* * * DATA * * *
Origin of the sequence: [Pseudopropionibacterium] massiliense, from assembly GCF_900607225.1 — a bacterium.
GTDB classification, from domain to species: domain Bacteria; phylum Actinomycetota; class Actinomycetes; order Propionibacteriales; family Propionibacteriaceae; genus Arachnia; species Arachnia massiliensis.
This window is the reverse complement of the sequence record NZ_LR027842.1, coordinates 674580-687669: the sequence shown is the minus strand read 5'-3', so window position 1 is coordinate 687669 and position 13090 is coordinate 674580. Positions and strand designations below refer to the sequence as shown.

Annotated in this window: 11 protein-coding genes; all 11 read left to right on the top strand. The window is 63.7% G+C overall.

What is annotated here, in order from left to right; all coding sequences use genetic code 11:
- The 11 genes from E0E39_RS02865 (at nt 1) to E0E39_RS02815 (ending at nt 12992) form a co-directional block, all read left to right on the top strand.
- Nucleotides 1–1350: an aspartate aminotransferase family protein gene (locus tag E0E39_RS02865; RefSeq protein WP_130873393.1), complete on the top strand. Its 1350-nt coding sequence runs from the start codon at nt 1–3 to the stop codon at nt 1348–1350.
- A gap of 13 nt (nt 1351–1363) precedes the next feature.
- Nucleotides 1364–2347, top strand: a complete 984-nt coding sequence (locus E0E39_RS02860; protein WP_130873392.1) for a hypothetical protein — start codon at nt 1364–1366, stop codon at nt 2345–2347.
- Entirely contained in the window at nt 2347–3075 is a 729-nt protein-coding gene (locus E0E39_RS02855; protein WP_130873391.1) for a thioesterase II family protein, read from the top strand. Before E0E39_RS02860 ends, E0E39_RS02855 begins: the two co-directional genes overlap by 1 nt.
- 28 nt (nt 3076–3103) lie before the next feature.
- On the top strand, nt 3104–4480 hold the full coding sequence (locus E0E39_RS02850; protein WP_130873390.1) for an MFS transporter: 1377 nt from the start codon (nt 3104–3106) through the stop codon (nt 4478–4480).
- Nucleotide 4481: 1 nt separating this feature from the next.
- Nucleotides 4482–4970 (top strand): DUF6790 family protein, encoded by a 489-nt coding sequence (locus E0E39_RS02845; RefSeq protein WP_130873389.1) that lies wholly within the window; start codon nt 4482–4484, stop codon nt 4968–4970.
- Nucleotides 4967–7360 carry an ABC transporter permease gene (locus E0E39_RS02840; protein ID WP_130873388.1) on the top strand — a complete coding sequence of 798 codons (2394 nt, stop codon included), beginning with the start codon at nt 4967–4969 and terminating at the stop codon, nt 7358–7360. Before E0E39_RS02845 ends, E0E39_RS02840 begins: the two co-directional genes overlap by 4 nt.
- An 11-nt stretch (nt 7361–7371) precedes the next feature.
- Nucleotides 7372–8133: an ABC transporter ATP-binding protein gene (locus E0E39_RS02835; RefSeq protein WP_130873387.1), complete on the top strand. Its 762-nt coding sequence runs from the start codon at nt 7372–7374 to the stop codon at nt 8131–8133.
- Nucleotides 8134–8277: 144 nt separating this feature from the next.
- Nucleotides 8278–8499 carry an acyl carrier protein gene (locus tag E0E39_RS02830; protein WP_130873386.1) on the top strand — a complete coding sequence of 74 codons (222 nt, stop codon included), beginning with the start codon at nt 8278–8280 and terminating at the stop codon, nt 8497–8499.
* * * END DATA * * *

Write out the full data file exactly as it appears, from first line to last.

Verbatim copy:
Origin of the sequence: [Pseudopropionibacterium] massiliense, from assembly GCF_900607225.1 — a bacterium.
GTDB classification, from domain to species: domain Bacteria; phylum Actinomycetota; class Actinomycetes; order Propionibacteriales; family Propionibacteriaceae; genus Arachnia; species Arachnia massiliensis.
This window is the reverse complement of the sequence record NZ_LR027842.1, coordinates 674580-687669: the sequence shown is the minus strand read 5'-3', so window position 1 is coordinate 687669 and position 13090 is coordinate 674580. Positions and strand designations below refer to the sequence as shown.

Annotated in this window: 11 protein-coding genes; all 11 read left to right on the top strand. The window is 63.7% G+C overall.

What is annotated here, in order from left to right; all coding sequences use genetic code 11:
- The 11 genes from E0E39_RS02865 (at nt 1) to E0E39_RS02815 (ending at nt 12992) form a co-directional block, all read left to right on the top strand.
- Nucleotides 1–1350: an aspartate aminotransferase family protein gene (locus tag E0E39_RS02865; RefSeq protein WP_130873393.1), complete on the top strand. Its 1350-nt coding sequence runs from the start codon at nt 1–3 to the stop codon at nt 1348–1350.
- A gap of 13 nt (nt 1351–1363) precedes the next feature.
- Nucleotides 1364–2347, top strand: a complete 984-nt coding sequence (locus E0E39_RS02860; protein WP_130873392.1) for a hypothetical protein — start codon at nt 1364–1366, stop codon at nt 2345–2347.
- Entirely contained in the window at nt 2347–3075 is a 729-nt protein-coding gene (locus E0E39_RS02855; protein WP_130873391.1) for a thioesterase II family protein, read from the top strand. Before E0E39_RS02860 ends, E0E39_RS02855 begins: the two co-directional genes overlap by 1 nt.
- 28 nt (nt 3076–3103) lie before the next feature.
- On the top strand, nt 3104–4480 hold the full coding sequence (locus E0E39_RS02850; protein WP_130873390.1) for an MFS transporter: 1377 nt from the start codon (nt 3104–3106) through the stop codon (nt 4478–4480).
- Nucleotide 4481: 1 nt separating this feature from the next.
- Nucleotides 4482–4970 (top strand): DUF6790 family protein, encoded by a 489-nt coding sequence (locus E0E39_RS02845; RefSeq protein WP_130873389.1) that lies wholly within the window; start codon nt 4482–4484, stop codon nt 4968–4970.
- Nucleotides 4967–7360 carry an ABC transporter permease gene (locus E0E39_RS02840; protein ID WP_130873388.1) on the top strand — a complete coding sequence of 798 codons (2394 nt, stop codon included), beginning with the start codon at nt 4967–4969 and terminating at the stop codon, nt 7358–7360. Before E0E39_RS02845 ends, E0E39_RS02840 begins: the two co-directional genes overlap by 4 nt.
- An 11-nt stretch (nt 7361–7371) precedes the next feature.
- Nucleotides 7372–8133: an ABC transporter ATP-binding protein gene (locus E0E39_RS02835; RefSeq protein WP_130873387.1), complete on the top strand. Its 762-nt coding sequence runs from the start codon at nt 7372–7374 to the stop codon at nt 8131–8133.
- Nucleotides 8134–8277: 144 nt separating this feature from the next.
- Nucleotides 8278–8499 carry an acyl carrier protein gene (locus tag E0E39_RS02830; protein WP_130873386.1) on the top strand — a complete coding sequence of 74 codons (222 nt, stop codon included), beginning with the start codon at nt 8278–8280 and terminating at the stop codon, nt 8497–8499.